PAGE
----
Critera for the ridehailing study included location, age, education and median hous price in the analysis of rideshare costs for minorities. (Source: George Washington University researchers)

GWU Study Analyzing Chicago Ridehailing Apps Shows Discrimination

Researchers at George Washington University posted a preprint study on outlining an analysis of 100 million rides by drivers for companies like Uber and Lyft that show ridehailing apps charge more to riders in black neighborhoods in Chicago, one of many examples of discrimination by algorithms.

The researchers, Akshat Pandey and Aylin Caliskan, analyzed American Community Survey data in conjunction with U.S. Census data to target minority communities for their study. ACS, an annual survey by the federal government, collects various demographic statistics about people living in the U.S. The study explains that Chicago was chosen because of a new citywide law requiring ridehailing applications to disclose fare prices, and it included neighborhood pickup and dropoff locations, making it the most complete dataset for fare pricing. As the report explains:

“The ridehailing data contains data from 100,717,117 rides in the city of Chicago from November of 2018 to December of 2019, and the taxi data contains data for 19,496,933 rides in Chicago during the same time period. Times are rounded to the nearest 15 minutes and fares are rounded to the nearest $2.50. Because Uber takes roughly 72% of the ridehailing market share in Chicago [16], the dataset likely is most representative of Uber’s fare-pricing algorithm. Lyft and Via take up 27% and 1% of the remaining market share [16].”

The study also used what’s called the “Strategic Subject List” (SSL) dataset, a list of individuals in Chicago with prior arrests, which were then given a score of being involved in a gun violence incident in the future using the Strategic Subject Algorithm, created by the Illinois Institute of Technology. It breaks down data by race, using 224,235 examples from 801 Chicago area neighborhoods.

The study found an increase in ridehailing fare prices when riders are picked up or dropped off in neighborhoods with a low percentage of individuals over 40 or a low percentage of individuals with a high school education or less. It concludes that the pricing model used by taxis—which is not altered by AI—generally leads to less bias with regard to fare pricing.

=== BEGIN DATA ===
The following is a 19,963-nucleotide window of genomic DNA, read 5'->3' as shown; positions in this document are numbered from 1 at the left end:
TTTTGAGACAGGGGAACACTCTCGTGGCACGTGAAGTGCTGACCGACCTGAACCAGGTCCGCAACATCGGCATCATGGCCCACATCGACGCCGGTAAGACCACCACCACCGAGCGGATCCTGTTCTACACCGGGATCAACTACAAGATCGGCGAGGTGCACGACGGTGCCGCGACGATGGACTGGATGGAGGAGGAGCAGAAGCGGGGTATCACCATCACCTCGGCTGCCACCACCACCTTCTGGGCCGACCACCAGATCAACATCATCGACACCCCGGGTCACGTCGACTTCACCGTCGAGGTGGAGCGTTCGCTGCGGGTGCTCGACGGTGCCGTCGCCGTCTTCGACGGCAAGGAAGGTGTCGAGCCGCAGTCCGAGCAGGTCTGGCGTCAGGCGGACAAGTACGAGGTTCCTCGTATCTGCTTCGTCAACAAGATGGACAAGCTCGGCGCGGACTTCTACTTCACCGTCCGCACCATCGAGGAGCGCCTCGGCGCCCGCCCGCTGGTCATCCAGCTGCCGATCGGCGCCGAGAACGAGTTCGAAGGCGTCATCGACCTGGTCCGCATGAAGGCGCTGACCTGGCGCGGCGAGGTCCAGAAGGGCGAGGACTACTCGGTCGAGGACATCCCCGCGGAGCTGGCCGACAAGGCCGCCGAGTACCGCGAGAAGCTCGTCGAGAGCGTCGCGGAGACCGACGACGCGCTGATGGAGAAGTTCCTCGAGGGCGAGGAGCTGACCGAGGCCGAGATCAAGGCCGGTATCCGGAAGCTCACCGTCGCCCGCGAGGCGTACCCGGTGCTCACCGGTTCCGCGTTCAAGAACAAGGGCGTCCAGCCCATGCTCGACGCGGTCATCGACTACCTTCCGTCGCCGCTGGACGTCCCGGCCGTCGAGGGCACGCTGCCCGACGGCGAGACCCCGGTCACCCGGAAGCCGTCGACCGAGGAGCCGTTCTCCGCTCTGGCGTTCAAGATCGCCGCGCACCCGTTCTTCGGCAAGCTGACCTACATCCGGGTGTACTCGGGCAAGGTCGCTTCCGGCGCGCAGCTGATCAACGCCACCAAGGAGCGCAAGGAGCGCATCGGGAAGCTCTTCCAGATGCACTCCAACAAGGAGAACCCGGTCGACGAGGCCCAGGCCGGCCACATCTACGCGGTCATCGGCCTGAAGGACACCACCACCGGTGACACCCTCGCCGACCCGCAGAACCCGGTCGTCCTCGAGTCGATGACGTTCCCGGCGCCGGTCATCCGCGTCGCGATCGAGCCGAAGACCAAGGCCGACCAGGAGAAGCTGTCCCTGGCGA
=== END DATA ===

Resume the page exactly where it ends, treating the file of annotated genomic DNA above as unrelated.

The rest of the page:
According to a story on, the researchers say their analysis shows a clear bias correlation:

“Our findings imply that using dynamic pricing can lead to biases based on the demographics of neighborhoods where ride-hailing is most popular,” Caliskan and Pandey said. “If neighborhoods with more young people use ride-hailing applications more, getting picked up or dropped off in those neighborhoods will cost more, as in our findings for the city of Chicago.”

The study also references a report published in October 2016 by the National Bureau of Economic Research that found in Boston and Seattle, male riders with African American names were three times more likely to have rides canceled and wait as much as 35% longer for rides. Another study from Northeastern University found that users standing only a few meters apart might receive greatly different fare prices.

Uber and Lyft responded to Venturebeat by email saying that they don’t condone racial discrimination. According to Uber:

“We commend studies that try to better understand the impact of dynamic pricing so as to better serve communities more equitably,” a spokesperson told VentureBeat via email. “It’s important not to equate correlation for causation, and there may be a number of relevant factors that weren’t taken into account for this analysis, such as correlations with land-use/neighborhood patterns, trip purposes, time of day, and other effects. We look forward to seeing the final results.”

Lyft pointed out that the study didn’t take into account time of day, trip purposes and other variances, but that it would consider the results in trying to create “equity in our technology.”